Photo Credit: Yossi Zamir / Flash 90
Hadassah Ein Kerem medical team members, wearing protective gear, are handling a Coronavirus test sample of Hadassah Ein Kerem workers at the hospital in Jerusalem on March 24, 2020.

On Wednesday, the fifth of five seriously and critically ill patients was released to his home after having received innovative treatment as part of the first clinical trial of its kind. The five patients were treated at Hadassah Ein Kerem Medical Center in Jerusalem under a protocol developed at Hadassah with the biotechnology company Enlivex Therapeutics. All five patients were discharged healthy from the hospital after treatment, according to hospital spokesperson Hadar Elboim.

The new drug, called Allocetra, was developed on the basis of research by Professor Dror Mevorach, director of the Internal Medicine department and the Coronavirus department at Hadassah. The drug has been successfully tried in the past in 10 patients with sepsis, a potentially life-threatening condition in which multiple organ systems are damaged due to the body’s response to an infection. Sepsis is considered a serious disease that currently has no cure.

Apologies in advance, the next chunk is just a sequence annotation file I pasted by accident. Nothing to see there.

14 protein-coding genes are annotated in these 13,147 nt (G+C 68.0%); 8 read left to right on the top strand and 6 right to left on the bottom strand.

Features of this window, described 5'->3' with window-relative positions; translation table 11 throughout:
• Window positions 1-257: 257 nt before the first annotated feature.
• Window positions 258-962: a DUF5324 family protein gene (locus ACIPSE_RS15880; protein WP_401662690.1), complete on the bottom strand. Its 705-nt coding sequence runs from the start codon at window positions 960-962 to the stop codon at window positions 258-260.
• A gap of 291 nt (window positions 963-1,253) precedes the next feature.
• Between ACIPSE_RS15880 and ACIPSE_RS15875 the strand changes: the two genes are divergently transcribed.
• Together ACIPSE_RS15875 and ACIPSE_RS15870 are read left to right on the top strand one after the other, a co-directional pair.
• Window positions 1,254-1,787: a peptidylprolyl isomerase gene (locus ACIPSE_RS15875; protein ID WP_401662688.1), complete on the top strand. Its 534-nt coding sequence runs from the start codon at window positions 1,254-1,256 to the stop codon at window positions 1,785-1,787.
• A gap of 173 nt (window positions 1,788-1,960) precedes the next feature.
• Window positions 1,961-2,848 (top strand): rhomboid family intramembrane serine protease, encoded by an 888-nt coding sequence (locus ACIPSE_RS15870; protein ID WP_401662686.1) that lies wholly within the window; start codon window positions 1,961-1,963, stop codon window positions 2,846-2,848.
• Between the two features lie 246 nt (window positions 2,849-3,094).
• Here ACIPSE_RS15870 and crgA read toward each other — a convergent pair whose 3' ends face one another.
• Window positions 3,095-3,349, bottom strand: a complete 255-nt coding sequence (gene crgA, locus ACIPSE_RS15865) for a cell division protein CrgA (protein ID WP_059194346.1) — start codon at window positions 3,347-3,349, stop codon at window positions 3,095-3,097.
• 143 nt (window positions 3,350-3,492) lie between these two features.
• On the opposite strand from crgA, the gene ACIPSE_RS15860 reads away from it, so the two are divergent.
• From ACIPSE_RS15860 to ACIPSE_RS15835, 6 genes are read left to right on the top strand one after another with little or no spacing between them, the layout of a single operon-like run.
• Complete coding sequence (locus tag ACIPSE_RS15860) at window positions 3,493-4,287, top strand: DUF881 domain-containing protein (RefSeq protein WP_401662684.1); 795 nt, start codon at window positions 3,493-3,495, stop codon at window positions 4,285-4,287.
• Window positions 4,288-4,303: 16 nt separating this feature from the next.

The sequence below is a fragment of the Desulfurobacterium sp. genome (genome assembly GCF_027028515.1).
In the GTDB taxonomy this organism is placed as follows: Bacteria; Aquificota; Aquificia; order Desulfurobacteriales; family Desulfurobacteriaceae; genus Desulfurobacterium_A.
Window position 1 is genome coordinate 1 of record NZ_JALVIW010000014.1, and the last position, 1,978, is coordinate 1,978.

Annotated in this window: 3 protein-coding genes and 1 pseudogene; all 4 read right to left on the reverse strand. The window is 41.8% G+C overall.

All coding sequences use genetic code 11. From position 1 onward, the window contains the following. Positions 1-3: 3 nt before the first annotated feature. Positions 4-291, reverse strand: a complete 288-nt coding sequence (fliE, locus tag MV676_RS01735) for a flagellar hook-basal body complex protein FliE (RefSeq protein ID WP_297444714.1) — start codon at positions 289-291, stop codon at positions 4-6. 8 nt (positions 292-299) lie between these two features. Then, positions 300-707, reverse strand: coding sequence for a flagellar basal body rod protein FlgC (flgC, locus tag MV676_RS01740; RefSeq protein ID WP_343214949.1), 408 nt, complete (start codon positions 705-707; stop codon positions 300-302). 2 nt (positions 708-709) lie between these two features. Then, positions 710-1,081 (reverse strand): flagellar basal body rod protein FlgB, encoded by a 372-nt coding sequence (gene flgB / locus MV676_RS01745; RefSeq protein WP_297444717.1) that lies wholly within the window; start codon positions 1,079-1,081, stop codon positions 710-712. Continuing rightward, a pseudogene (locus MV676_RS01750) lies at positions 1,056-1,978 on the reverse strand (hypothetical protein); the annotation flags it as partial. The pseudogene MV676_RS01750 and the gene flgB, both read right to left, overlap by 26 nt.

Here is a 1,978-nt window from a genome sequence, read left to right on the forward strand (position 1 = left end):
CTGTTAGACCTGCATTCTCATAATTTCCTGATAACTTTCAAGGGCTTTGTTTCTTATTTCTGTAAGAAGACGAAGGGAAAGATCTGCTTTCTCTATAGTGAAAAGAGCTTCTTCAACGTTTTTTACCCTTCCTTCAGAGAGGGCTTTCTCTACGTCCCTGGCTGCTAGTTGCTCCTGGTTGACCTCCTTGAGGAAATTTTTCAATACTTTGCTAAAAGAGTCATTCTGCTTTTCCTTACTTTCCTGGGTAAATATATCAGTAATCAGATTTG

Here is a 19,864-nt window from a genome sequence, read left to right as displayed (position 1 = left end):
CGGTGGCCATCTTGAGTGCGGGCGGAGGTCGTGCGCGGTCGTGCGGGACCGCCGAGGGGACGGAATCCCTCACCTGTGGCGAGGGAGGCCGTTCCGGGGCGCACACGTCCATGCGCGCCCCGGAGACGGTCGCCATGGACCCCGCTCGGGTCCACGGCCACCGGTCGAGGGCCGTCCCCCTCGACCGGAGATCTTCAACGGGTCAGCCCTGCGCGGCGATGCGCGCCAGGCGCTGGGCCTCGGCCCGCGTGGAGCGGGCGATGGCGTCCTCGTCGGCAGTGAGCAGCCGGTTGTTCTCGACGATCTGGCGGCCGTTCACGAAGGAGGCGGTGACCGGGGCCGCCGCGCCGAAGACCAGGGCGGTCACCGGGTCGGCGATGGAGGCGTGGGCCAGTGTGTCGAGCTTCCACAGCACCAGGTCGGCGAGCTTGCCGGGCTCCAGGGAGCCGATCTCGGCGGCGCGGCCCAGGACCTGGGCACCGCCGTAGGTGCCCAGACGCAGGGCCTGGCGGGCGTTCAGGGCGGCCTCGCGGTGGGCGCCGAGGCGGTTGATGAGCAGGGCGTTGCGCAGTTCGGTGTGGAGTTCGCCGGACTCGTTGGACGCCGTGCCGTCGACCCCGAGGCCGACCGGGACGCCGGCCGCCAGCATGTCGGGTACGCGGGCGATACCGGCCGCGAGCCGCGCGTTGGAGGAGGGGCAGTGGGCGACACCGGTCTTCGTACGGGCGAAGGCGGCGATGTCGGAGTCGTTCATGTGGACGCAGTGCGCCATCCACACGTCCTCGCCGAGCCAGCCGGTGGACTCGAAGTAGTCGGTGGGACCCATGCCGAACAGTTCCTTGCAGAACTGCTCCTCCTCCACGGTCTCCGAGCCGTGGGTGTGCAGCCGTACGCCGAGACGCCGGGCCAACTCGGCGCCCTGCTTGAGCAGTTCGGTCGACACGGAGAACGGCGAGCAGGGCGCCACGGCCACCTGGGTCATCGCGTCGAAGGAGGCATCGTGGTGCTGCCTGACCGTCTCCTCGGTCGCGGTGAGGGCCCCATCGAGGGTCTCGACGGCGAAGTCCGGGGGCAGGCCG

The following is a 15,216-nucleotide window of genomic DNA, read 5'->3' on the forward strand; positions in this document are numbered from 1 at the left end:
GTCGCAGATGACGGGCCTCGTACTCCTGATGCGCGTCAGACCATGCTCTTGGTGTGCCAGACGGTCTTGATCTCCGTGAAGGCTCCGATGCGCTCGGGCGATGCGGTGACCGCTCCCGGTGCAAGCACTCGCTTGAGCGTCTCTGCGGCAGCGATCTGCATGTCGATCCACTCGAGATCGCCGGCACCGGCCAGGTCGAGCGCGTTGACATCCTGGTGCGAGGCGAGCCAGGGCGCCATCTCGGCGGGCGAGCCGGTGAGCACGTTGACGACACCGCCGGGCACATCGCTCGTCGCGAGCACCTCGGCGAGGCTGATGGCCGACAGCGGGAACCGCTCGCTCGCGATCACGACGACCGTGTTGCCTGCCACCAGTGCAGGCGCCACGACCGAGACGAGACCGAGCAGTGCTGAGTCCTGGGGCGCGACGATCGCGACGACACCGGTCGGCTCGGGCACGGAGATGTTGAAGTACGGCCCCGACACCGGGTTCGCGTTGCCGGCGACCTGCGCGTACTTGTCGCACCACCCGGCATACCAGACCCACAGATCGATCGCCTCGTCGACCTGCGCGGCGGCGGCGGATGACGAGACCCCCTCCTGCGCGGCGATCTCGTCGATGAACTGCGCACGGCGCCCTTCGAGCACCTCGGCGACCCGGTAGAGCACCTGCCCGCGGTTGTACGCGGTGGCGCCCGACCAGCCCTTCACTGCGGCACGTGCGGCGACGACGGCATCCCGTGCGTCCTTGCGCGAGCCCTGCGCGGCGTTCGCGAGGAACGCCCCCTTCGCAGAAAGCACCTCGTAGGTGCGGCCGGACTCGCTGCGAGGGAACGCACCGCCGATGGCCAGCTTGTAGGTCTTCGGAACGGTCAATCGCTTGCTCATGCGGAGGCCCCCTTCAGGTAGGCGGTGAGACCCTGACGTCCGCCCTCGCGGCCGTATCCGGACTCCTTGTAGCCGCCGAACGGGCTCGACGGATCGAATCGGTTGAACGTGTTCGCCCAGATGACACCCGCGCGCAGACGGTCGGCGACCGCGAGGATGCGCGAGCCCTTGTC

The trial in the Coronavirus patients was conducted under the approval of the Helsinki Committee of the Ministry of Health.

“Allocetra is intended for the treatment of a wide range of cases in which there is an overactivity of the immune system, which leads to an increase in the secretion of proteins by cells of the immune system – called cytokines and causing a cytokine storm,” Prof. Mevorach explained. “Its activity is carried out by treating cells taken from a healthy donor in the laboratory in such a way that when injected into the patient’s body, they curb the inflammation or cytokine storm that is very harmful to patients.”

Hadassah CEO Prof. Ze’ev Rothstein welcomed the progress. “Despite the war taking place around and alongside intensive preparations to absorb the growing numbers of critically ill patients, Hadassah continues to innovate and lead the breakthroughs in the treatment of these coronavirus patients and are happy that a drug developed in our hospital has therapeutic potential in these patients.

“I hope that even those who must do their part in the budget and cash flow of the hospital system in the country will finally wake up and help us help the public at this time.

“We are pleased that the patients who were in such a severe and critical condition have recovered as a result of the treatment with Allocetra.”

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Hana Levi Julian is a Middle East news analyst with a degree in Mass Communication and Journalism from Southern Connecticut State University. A past columnist with The Jewish Press and senior editor at Arutz 7, Ms. Julian has written for, and other media outlets, in addition to her years working in broadcast journalism.